Kimberly Haugstad: The horizon is actually pretty amazing right now. There are perhaps a dozen or more different products in development for hemophilia A and B, as well as for von Willebrand and other bleeding disorders. We see a lot of opportunity for longer-lasting products. Today, someone with a bleeding disorder will be treated preventatively several times a week. The longer-lasting factors look to be maybe a couple of times per month or even less at some point. So that is the first step. Ideally, what we are looking for and hoping for is a cure so we are able to genetically fix the mutation so folks no longer have hemophilia. It is a dream.

Gary Barg: What advice do you give parents who come in as soon as they get the news that their newborn child is living with hemophilia?

Kimberly Haugstad: Get involved with your local or national community. There is something incredibly empowering about getting to know other family members who are part of this process. It is a very stressful situation when you have a bleeding disorder. Coping can be very difficult. The financial implications are tremendous—easily $300,000 a year just for the cost of medication. So our families are facing not only the stress of bleeding issues, the stress of coping, but also the financial implication. What if they lose insurance or do not have access to the factor products that they need in order to be healthy? Community organizations really work hard to pull patients together so we share ideas and advice and guidance. You learn a tremendous amount from other families and parents who are dealing with these issues.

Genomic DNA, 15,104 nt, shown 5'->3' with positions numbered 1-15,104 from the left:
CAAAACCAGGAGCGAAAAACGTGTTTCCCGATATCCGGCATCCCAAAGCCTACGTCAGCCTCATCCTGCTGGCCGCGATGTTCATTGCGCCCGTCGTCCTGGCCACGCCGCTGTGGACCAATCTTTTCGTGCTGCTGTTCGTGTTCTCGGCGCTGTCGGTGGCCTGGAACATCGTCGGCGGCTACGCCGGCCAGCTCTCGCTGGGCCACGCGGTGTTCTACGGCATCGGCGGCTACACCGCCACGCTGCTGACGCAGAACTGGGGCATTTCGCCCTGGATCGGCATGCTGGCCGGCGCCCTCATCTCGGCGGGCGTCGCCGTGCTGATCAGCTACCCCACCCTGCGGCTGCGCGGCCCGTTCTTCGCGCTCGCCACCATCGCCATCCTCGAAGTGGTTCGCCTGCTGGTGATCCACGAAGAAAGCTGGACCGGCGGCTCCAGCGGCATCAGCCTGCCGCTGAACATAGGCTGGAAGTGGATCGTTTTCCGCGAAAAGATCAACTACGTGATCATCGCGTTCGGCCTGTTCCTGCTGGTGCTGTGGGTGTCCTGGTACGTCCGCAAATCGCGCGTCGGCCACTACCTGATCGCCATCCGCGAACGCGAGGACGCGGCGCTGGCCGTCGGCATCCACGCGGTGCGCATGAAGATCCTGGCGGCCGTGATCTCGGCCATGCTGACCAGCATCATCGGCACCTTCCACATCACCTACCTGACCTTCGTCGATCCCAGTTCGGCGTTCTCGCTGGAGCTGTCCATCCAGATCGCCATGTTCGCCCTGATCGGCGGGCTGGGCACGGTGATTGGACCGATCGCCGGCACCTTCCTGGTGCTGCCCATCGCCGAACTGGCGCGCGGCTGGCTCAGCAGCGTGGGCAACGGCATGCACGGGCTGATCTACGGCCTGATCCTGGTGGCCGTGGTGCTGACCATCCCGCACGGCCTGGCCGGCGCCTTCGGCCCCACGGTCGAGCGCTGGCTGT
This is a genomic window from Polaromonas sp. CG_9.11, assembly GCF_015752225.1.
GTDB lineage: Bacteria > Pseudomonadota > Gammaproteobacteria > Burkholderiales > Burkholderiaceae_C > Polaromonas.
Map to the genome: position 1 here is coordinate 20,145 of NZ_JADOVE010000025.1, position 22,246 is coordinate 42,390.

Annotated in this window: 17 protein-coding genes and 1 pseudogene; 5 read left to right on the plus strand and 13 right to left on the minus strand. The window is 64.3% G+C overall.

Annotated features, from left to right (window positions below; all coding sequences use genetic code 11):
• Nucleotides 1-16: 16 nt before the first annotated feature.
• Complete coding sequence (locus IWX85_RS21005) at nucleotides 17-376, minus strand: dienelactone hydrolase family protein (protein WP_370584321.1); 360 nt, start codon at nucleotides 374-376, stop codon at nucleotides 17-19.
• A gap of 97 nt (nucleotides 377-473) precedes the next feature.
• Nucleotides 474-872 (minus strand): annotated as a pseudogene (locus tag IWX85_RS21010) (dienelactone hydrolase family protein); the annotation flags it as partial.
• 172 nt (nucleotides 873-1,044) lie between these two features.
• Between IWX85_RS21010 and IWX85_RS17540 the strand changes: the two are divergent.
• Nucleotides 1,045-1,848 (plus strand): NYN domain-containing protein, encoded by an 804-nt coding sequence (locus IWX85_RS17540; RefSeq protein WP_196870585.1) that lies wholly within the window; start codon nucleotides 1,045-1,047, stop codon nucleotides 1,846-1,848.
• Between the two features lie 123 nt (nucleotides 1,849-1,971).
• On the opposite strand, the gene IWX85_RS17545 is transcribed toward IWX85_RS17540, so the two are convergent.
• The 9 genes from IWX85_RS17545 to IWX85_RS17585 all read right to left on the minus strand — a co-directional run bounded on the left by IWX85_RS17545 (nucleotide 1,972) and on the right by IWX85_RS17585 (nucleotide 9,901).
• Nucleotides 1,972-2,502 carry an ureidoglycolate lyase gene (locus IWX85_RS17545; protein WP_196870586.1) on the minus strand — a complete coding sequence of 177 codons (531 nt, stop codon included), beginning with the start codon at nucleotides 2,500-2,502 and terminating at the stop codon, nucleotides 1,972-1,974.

Gary Barg: Like any caregiving situation, we always find out it is a family issue. There is nobody who is not affected. What do you tell parents with regards to siblings?

Kimberly Haugstad: I can speak to this personally. I have a son with severe hemophilia, and he has a little brother. And what we teach and what we live is that bleeding disorders are family disorders. But I think it is a balance; having all of your family actively involved in the process is really important. I think you can develop some sense of normalcy within any family, even around a condition like this by just being open and honest and making sure to spend lots of quality time with all of the children. Our community organizations work very hard to include siblings in activities, really addressing the idea that families do need to come together; we function better when we all come together around the condition that we have.

Gary Barg: What would be the most important advice that you would like to share with a person living with hemophelia or their loved ones?

Kimberly Haugstad: What I would say to someone with a bleeding disorder is that you are not alone and encourage that family to be comfortable reaching out and being a part of the broader community. You are going to gain so much to learn about how to cope and how to survive, and so many tips in terms of dealing with the financial implication, et cetera. I would encourage them to not be afraid to get involved and to be an advocate. Being a self-advocate is the most important thing that we can do in this community to represent our needs first and foremost.